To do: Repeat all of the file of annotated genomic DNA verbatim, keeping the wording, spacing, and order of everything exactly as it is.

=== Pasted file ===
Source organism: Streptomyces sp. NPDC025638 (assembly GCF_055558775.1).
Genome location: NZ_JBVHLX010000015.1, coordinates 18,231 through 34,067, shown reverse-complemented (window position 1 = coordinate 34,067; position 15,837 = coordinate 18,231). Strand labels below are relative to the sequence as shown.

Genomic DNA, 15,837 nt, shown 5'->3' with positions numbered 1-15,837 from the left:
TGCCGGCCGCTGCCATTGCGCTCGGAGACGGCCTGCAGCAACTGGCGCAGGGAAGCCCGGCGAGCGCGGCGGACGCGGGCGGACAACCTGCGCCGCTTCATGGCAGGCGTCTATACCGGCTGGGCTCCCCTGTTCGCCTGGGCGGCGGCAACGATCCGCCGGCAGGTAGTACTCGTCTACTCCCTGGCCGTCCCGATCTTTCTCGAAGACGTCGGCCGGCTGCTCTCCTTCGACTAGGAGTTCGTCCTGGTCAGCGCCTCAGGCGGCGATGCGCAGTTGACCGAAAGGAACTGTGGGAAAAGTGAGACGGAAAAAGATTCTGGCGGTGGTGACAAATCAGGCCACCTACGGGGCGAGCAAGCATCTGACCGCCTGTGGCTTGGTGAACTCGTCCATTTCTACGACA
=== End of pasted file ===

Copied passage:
Source organism: Streptomyces sp. NPDC025638 (assembly GCF_055558775.1).
Genome location: NZ_JBVHLX010000015.1, coordinates 18,231 through 34,067, shown reverse-complemented (window position 1 = coordinate 34,067; position 15,837 = coordinate 18,231). Strand labels below are relative to the sequence as shown.

Genomic DNA, 15,837 nt, shown 5'->3' with positions numbered 1-15,837 from the left:
TGCCGGCCGCTGCCATTGCGCTCGGAGACGGCCTGCAGCAACTGGCGCAGGGAAGCCCGGCGAGCGCGGCGGACGCGGGCGGACAACCTGCGCCGCTTCATGGCAGGCGTCTATACCGGCTGGGCTCCCCTGTTCGCCTGGGCGGCGGCAACGATCCGCCGGCAGGTAGTACTCGTCTACTCCCTGGCCGTCCCGATCTTTCTCGAAGACGTCGGCCGGCTGCTCTCCTTCGACTAGGAGTTCGTCCTGGTCAGCGCCTCAGGCGGCGATGCGCAGTTGACCGAAAGGAACTGTGGGAAAAGTGAGACGGAAAAAGATTCTGGCGGTGGTGACAAATCAGGCCACCTACGGGGCGAGCAAGCATCTGACCGCCTGTGGCTTGGTGAACTCGTCCATTTCTACGACA